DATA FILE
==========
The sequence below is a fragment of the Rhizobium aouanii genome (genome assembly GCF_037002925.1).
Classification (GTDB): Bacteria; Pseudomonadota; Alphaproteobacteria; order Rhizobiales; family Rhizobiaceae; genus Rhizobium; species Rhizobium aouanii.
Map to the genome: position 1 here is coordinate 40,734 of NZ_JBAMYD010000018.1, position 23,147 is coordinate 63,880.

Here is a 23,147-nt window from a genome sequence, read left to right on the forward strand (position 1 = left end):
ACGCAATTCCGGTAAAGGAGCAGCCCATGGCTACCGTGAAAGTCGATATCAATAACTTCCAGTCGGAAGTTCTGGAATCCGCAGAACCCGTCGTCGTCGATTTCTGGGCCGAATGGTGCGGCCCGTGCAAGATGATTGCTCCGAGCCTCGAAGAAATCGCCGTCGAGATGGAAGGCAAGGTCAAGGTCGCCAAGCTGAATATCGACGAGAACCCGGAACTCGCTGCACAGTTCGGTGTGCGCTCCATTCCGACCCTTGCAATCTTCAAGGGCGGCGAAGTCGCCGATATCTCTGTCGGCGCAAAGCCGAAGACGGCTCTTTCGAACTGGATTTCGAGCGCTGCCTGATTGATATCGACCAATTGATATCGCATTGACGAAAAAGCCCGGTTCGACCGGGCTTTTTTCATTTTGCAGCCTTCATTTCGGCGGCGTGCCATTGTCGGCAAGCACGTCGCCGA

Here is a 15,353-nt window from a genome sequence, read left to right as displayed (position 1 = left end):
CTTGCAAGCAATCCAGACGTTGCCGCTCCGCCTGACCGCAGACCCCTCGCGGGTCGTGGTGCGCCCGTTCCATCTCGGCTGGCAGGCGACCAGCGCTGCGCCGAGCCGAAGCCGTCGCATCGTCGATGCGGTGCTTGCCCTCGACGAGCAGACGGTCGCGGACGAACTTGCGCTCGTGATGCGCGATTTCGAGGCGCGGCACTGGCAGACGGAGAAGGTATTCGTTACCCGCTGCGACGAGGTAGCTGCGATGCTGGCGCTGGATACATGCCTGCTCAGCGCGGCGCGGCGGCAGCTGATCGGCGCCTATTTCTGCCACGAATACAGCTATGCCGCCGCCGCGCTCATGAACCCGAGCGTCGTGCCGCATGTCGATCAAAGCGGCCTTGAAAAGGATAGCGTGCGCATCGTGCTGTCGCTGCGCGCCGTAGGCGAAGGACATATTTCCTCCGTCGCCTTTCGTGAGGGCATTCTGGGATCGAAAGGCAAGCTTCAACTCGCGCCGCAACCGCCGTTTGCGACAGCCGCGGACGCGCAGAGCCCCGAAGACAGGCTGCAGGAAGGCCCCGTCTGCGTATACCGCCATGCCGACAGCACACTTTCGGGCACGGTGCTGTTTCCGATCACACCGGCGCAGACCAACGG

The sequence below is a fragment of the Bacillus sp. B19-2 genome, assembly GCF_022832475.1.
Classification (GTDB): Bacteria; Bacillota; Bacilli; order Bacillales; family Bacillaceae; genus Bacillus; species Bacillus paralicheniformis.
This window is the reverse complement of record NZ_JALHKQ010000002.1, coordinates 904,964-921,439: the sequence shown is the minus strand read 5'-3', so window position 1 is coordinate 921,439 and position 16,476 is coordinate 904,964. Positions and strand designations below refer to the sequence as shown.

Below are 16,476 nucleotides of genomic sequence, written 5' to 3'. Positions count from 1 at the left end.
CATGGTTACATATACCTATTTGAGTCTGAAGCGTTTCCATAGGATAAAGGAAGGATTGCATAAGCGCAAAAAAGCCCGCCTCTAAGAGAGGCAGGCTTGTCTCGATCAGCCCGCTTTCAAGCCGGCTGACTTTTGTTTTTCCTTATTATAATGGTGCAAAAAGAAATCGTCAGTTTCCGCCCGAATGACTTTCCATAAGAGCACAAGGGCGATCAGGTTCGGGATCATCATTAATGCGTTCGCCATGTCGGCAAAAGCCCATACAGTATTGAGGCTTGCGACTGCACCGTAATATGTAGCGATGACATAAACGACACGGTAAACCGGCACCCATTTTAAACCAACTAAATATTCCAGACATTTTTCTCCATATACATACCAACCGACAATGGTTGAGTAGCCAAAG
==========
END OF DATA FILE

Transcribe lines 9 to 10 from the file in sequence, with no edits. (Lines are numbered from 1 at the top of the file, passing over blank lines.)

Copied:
Classification (GTDB): Bacteria; Bacillota; Bacilli; order Bacillales; family Bacillaceae; genus Bacillus; species Bacillus paralicheniformis.
This window is the reverse complement of record NZ_JALHKQ010000002.1, coordinates 904,964-921,439: the sequence shown is the minus strand read 5'-3', so window position 1 is coordinate 921,439 and position 16,476 is coordinate 904,964. Positions and strand designations below refer to the sequence as shown.